Dyer-Bennet—and many other "singers of folk songs" who are not members of the rural, peasant class—make their livings basically the same way. One can still sing on the streets (busk), but there are also clubs, coffee houses, concert halls, television, folk festivals—and house concerts, which is getting close to performing in the halls of aristocrats who hired minstrels (or even such august musicians as Mozart or Beethoven) to perform in their salons for the entertainment of their guests and friends. One need not be prince or aristocrat these days; but one does need a house with a large enough room.

Minstrel. Or the French equivalent, troubadour. Or the Scandinavian skop or skald. Or the Celtic bard.

I am not a "folk singer" because I am not a member of the "rural peasant class." I was born in Los Angeles and, with the exception of a few side-trips such as Denver, the San Francisco Bay area, Vancouver, B. C., and Kingston, Ontario, I have spent most of my life in Seattle—hence, not "rural." Both of my parents were health care professionals and would be considered "professional class." Most of the jobs I have held, other than singing, although singing, too—engineering aide, technical writer and editor, radio announcer and newscaster—would also be considered "professional."    Including performing and teaching music.

But this does not preclude my right to sing folk songs and ballads. Or anything else, for that matter.

I do not have to have been on the deck of an English man o'war in the midst of a pitched battle with Barbary pirates to sing "High Barbaree," or have spent time in a logging camp to sing "Blue Mountain Lake," or be hanged to sing "McPherson's Fareweel." Or spent time in prison to sing "The Midnight Special." And I don't have to be a woman to be able to sing "Come All You Fair and Tender Ladies" or "He Came from his Palace Grand."

As long as I understand the song myself, and can put that understanding and emotions across to an audience.

I do not try to pass myself off as a member of "the folk." Frankly, I take a dim view of those city born-and-raised singers who learned all their songs from records and song books—where, incidentally, I learned the vast majority of the songs I sing—who try to pass themselves off as "rural peasant class" by dressing in their "scuzzies" before going on stage, or who affect a dialect or accent not their own. I have known singers who did that, but I've never done it myself. Save in some of the songs themselves, which may require dialect or accent if the song is to make sense. Singing "The Bonny Earl of Moray" without affecting a Scottish accent would be pretty damned lame!

Out of respect for my audiences, I dress well before I appear on stage. Not a tux, like Dyer-Bennet, but frequently in grey slacks, a light cotton turtle-neck sweater, and a navy-blue blazer (no brass buttons so as not to scratch the back of my guitar). Not quite formal, but not informal either.

However, I see nothing wrong in, say, Mike Seeger, Tom Paley, and John Cohen dressing in plaid shirts and bib overalls and doing a lot of "hayseed" clowning around on stage as "The New Lost City Ramblers." This is their "act," and they're not trying to fool anyone into thinking that they're genuinely "country boys" rather than guys from the big city.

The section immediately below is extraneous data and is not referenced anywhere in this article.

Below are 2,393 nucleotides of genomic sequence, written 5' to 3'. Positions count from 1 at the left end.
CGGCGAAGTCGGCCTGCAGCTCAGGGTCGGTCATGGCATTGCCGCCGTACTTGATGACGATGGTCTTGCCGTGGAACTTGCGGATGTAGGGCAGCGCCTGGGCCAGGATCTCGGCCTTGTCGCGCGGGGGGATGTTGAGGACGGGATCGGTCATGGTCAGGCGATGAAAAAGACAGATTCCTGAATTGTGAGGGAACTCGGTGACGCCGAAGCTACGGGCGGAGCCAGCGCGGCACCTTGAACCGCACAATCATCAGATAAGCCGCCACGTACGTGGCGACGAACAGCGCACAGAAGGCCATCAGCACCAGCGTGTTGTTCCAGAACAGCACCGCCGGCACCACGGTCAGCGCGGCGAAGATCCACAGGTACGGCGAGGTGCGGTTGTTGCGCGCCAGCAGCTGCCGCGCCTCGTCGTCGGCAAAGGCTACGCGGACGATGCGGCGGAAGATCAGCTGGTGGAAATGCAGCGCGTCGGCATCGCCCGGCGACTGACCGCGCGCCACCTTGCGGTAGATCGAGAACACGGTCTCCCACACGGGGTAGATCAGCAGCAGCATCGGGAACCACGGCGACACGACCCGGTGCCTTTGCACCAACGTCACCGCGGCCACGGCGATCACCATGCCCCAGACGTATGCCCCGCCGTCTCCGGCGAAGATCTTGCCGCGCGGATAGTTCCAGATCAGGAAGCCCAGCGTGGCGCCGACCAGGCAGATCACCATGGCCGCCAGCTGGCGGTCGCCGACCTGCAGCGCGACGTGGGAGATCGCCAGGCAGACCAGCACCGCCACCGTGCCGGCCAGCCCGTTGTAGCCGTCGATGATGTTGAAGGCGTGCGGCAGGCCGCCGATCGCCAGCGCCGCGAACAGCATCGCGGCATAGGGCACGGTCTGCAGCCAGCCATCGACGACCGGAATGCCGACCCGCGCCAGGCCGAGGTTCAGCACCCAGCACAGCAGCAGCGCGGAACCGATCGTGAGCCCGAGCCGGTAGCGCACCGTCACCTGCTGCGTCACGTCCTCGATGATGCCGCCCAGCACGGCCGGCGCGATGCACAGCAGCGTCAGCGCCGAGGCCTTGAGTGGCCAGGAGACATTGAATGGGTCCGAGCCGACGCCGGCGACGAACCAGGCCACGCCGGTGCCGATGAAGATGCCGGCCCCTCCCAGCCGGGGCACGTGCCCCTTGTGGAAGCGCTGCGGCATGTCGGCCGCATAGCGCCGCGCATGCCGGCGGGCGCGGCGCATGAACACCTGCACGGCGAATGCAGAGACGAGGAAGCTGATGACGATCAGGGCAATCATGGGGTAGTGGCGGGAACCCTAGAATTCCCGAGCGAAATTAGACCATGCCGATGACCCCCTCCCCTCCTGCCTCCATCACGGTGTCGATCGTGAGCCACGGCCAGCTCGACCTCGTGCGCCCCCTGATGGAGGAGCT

Whether a song is a folk song or not is determined by the song. Nor by the person who sings it.

And—I reserve the right to sing any song I damned well please. And if someone doesn't like it, he doesn't have to listen to me.

< screed off >

Don Firth

P. S. Trying to put someone down for singing folk songs when he or she is not a member of the rural peasant class and not having been in prison and not laboring their life away in a hot, sunbaked field, etc. is a bit like bitching at Sir Lawrence Olivier for playing Hamlet when Olivier is neither a prince nor a Dane!

Sorta stoopud!


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Subject: RE: Folklore: Is it Really Folk Music???(:-( 0)=
From: Henry Krinkle
Date: 22 Aug 12 - 08:51 PM

Monkey Junk
Son House's words
Not mine
(:-( ))=


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Subject: RE: Folklore: Is it Really Folk Music???(:-( 0)=
From: Henry Krinkle
Date: 22 Aug 12 - 09:08 PM

It's an act. Not your story. Sing your story.
(:-( ))=


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Subject: RE: Folklore: Is it Really Folk Music???(:-( 0)=
From: Don Firth
Date: 22 Aug 12 - 09:11 PM

Monkey Junk, eh? I presume you're referring to the rock band.

Ever hear of The Tragically Hip?
Since their formation in 1983 they have released 12 studio albums, two live albums, and 46 singles. Nine of their albums have reached No. 1 in Canada. They have received numerous Canadian Music awards, including 14 Juno Awards.
My nephew, Rob Baker, is lead guitarist in that group.

Don Firth


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Subject: RE: Folklore: Is it Really Folk Music???(:-( 0)=
From: GUEST,punkfolkrocker
Date: 22 Aug 12 - 09:26 PM

I'm not entirely in disagreement with Henry Krinkle on this one...

so it's fortunate I'm not a singer
as I'd have to restrict myself to only singing songs authentic to my current social status and lifestyle
of mainly eating, sleeping, shitting, shagging
and wasting a few hours each day watching TV and effing about on the internet...

Are there any folk songs about sitting on the sofa watching TV